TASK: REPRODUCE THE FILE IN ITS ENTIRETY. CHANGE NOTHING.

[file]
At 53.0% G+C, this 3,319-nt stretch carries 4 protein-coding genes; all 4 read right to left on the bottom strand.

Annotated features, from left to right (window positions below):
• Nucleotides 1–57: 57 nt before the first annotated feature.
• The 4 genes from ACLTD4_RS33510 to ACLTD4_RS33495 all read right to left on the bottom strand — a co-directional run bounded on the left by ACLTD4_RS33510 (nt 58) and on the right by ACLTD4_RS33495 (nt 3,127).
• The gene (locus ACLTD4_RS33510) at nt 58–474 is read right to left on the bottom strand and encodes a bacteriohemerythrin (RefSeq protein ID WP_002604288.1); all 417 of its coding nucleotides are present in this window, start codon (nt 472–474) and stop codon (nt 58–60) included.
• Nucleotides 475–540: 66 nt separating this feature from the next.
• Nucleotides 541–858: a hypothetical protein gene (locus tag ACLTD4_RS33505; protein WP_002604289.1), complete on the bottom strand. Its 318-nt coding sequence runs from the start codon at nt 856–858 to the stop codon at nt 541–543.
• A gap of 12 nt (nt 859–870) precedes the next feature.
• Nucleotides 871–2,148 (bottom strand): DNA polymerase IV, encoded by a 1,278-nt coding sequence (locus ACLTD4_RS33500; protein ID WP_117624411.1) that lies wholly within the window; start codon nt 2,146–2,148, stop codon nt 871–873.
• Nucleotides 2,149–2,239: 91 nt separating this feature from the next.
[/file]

At 53.0% G+C, this 3,319-nt stretch carries 4 protein-coding genes; all 4 read right to left on the bottom strand.

Annotated features, from left to right (window positions below):
• Nucleotides 1–57: 57 nt before the first annotated feature.
• The 4 genes from ACLTD4_RS33510 to ACLTD4_RS33495 all read right to left on the bottom strand — a co-directional run bounded on the left by ACLTD4_RS33510 (nt 58) and on the right by ACLTD4_RS33495 (nt 3,127).
• The gene (locus ACLTD4_RS33510) at nt 58–474 is read right to left on the bottom strand and encodes a bacteriohemerythrin (RefSeq protein ID WP_002604288.1); all 417 of its coding nucleotides are present in this window, start codon (nt 472–474) and stop codon (nt 58–60) included.
• Nucleotides 475–540: 66 nt separating this feature from the next.
• Nucleotides 541–858: a hypothetical protein gene (locus tag ACLTD4_RS33505; protein WP_002604289.1), complete on the bottom strand. Its 318-nt coding sequence runs from the start codon at nt 856–858 to the stop codon at nt 541–543.
• A gap of 12 nt (nt 859–870) precedes the next feature.
• Nucleotides 871–2,148 (bottom strand): DNA polymerase IV, encoded by a 1,278-nt coding sequence (locus ACLTD4_RS33500; protein ID WP_117624411.1) that lies wholly within the window; start codon nt 2,146–2,148, stop codon nt 871–873.
• Nucleotides 2,149–2,239: 91 nt separating this feature from the next.